In the UK, a trans poly runs for Parliament
Can an out transgender poly woman get a respectable showing in an election for important public office? Testing that question is Zoe O'Connell in the U.K.
You may remember her from this story in The Guardian two years ago about her very out queer triad. She's running for Parliament in the May 7th general election, as the Liberal Democrat candidate in the mostly rural district of Maldon, Essex, described as "ultra-safe Conservative." The longtime Conservative incumbent won re-election the last time around by 41 percentage points.
The Lib Dems are Great Britain's third-largest party and hold about 10% of national and local elected offices. O'Connell's identities have been getting her a lot of press outside the district, some of it nasty. This morning The Independent, a leading national newspaper, interviews her:
Zoe O'Connell: Transgender Liberal Democrat candidate explains why being transgender and polyamorous isn't a big deal
O'Connell (left) takes a selfie with Lib Dem party leader Nick Clegg. (Original caption: "The MP hopeful has attracted the attention of the tabloid press ahead of the General Election.")
By Helen Nianias
Zoe O'Connell is hoping to become MP for Maldon, Essex, and pledges that if she's elected she'll push the equalities agenda.
However, what has primarily captured peoples' imaginations recently is the fact that O'Connell was born male, and is in a polyamorous relationship with two female partners.
IT specialist O'Connell realised she was transgender on October 13 2005. "For some people it’s a gradual realisation, but for me it was a light bulb moment," she told the Mirror.
O'Connell, whose wife Sylvia stayed with her during her transition, started dating her now-girlfriend Sarah while they were going through the process of transitioning at the same time. Now Sylvia, Sarah and Zoe have a harmonious poly relationship.
The Daily Mail remarked that "of course" O'Connell was Lib Dem, but she is unbothered by any criticism. She explains: "Someone said years ago with being gay that you don’t just come out once, you come out repeatedly. And then after a while you just get bored and you stop caring."...
The Independent: Hi, Zoe. Does your experience make you a better politician?
Zoe O'Connell: "Anyone who’s got a lot of life experience is going to be a better MP. In that regard, yes. My story is unique to me, everybody else has their own stories that are going to be different."
Are we starting to make progress in terms of candidate diversity?
ZOC: "I think so, there’s another candidate who’s poly, and other Lib Dem candidates have came out as having HIV."
I suspect if you’re polyamorous you’re also really good at organising things.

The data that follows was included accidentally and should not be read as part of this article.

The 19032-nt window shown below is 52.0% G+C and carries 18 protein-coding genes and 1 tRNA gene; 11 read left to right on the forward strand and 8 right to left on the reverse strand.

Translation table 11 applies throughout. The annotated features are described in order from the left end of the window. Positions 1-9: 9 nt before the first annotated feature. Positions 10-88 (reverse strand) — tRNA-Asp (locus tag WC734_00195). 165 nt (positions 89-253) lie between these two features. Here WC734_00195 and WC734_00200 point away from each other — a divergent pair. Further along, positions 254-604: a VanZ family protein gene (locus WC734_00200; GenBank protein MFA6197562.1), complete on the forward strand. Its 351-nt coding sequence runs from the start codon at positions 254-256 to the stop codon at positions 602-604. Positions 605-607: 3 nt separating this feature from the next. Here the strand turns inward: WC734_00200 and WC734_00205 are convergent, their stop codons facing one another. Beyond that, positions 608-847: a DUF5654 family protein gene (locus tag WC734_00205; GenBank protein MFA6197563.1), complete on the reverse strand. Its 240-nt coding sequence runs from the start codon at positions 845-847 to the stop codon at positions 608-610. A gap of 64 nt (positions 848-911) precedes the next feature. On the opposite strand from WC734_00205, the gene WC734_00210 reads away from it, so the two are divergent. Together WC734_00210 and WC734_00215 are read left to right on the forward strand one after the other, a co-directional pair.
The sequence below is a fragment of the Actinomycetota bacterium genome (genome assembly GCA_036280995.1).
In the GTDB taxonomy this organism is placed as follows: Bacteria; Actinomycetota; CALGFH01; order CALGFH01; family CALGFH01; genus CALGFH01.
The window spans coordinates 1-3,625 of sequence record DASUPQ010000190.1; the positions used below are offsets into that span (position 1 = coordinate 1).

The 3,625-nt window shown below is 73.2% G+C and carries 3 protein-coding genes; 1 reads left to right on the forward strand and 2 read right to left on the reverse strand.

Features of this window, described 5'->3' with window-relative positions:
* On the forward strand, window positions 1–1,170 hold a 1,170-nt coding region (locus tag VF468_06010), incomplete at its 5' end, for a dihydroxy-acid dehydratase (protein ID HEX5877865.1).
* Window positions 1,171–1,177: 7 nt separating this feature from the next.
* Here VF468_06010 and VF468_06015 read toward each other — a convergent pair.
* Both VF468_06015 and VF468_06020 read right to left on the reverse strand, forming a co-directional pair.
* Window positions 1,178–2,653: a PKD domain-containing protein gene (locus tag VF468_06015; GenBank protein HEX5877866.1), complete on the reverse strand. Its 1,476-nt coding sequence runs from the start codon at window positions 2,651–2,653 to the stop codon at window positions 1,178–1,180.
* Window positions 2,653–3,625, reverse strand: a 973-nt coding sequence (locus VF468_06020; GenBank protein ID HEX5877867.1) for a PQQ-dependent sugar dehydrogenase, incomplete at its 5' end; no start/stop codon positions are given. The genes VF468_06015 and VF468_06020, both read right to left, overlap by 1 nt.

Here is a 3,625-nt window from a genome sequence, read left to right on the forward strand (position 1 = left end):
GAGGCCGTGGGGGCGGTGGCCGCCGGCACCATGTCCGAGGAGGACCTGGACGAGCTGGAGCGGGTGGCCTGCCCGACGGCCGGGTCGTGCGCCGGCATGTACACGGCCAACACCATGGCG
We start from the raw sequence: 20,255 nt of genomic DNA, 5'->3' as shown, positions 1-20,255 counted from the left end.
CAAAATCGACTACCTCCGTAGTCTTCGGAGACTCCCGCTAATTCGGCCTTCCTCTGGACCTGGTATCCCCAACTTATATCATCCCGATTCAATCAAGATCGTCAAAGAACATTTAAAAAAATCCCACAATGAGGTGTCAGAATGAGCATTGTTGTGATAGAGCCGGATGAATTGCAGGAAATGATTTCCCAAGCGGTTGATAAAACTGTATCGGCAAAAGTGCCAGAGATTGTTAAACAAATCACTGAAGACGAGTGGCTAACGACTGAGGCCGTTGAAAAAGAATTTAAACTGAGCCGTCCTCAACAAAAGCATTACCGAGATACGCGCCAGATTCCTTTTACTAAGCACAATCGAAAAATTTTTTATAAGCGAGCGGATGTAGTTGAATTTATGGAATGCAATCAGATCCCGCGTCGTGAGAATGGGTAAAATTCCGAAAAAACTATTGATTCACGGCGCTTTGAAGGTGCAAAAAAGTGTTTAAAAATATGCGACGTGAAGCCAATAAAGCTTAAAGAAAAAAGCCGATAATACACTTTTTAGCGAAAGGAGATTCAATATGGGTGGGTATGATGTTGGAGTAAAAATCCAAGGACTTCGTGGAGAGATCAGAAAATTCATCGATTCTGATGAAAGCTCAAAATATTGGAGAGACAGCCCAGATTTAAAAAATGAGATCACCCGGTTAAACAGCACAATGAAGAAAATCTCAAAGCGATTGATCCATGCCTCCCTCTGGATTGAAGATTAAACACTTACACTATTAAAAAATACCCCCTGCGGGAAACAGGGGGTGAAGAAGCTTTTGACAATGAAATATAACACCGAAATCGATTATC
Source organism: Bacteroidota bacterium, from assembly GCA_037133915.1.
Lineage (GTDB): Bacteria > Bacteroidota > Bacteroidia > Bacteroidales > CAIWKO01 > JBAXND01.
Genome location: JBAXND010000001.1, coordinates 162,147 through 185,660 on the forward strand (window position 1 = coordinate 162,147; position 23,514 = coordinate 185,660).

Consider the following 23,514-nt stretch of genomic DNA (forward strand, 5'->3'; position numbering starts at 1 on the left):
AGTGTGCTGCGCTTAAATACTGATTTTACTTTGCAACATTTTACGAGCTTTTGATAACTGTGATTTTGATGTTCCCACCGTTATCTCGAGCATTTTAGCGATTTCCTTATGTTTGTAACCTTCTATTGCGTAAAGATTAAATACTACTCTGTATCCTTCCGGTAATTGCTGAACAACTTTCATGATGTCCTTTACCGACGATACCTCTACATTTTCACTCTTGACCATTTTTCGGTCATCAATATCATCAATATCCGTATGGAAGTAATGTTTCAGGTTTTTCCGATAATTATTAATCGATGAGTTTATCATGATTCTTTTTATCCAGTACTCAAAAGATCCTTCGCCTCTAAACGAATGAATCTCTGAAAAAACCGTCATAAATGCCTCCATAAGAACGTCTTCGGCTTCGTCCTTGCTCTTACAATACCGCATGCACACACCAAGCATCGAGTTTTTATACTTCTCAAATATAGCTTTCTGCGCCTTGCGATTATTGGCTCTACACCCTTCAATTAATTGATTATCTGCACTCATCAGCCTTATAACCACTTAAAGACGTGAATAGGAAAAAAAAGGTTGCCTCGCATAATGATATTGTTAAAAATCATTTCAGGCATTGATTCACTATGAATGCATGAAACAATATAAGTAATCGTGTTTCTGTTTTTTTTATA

ZOC: "[Laughs] Yes we use calendars on iPhones a lot and we used to use Google calendars before that came along but I have no idea how people managed it before. I think it was possible – there's a polyamorous relationship in Girl With The Dragon Tattoo – that one’s a "V" rather than a triangle, but that’s handled very well."
Does it help people relate to you, because the media coverage is so personal?
ZOC: "People will appreciate the honesty. It’s kind of like just saying: ‘I am who I am’."
Do you think people respect that?
ZOC: "Certainly the kind of people who would vote Liberal [laughs]."
How do your partners feel?
ZOC: "Sarah’s a former council person, so she’s used to the press. Sylvia’s not really the media type, so it’s not been a problem... As long as you’ve learned to accept it yourself, what other people think matters less. A lot of stress can be cured by going: ‘You can’t be worrying about what other people think.’"
Here's the original (April 27, 2015).
Update: This longshot of a campaign may not be as quixotic as it sounds to an American. I'm told that in Great Britain, you don't have to live in the district you run in. So, political parties often try out would-be candidates in hopeless districts to see how well they handle a campaign. Those who prove themselves may then be "promoted" to run in a district where they have a chance.
Similarly, a would-be candidate who wants to get the attention of party leaders can run in a sacrifice race, in a district the party's other candidates are not interested in, to show what they've got.
This would explain why such an alternative person as O'Connell, who thrived in the college-town hotbed around Cambridge University, is running in such a place as Maldon, Essex. Even if the incumbent wins by 41 points again next week, O'Connell may achieve what she needs, and we may be hearing more from her.
Election result update, May 8: As part of the Conservative sweep and Lib Dem wipeout, O'Connell got 4.5% of the Maldon vote; the Conservative incumbent got 61%.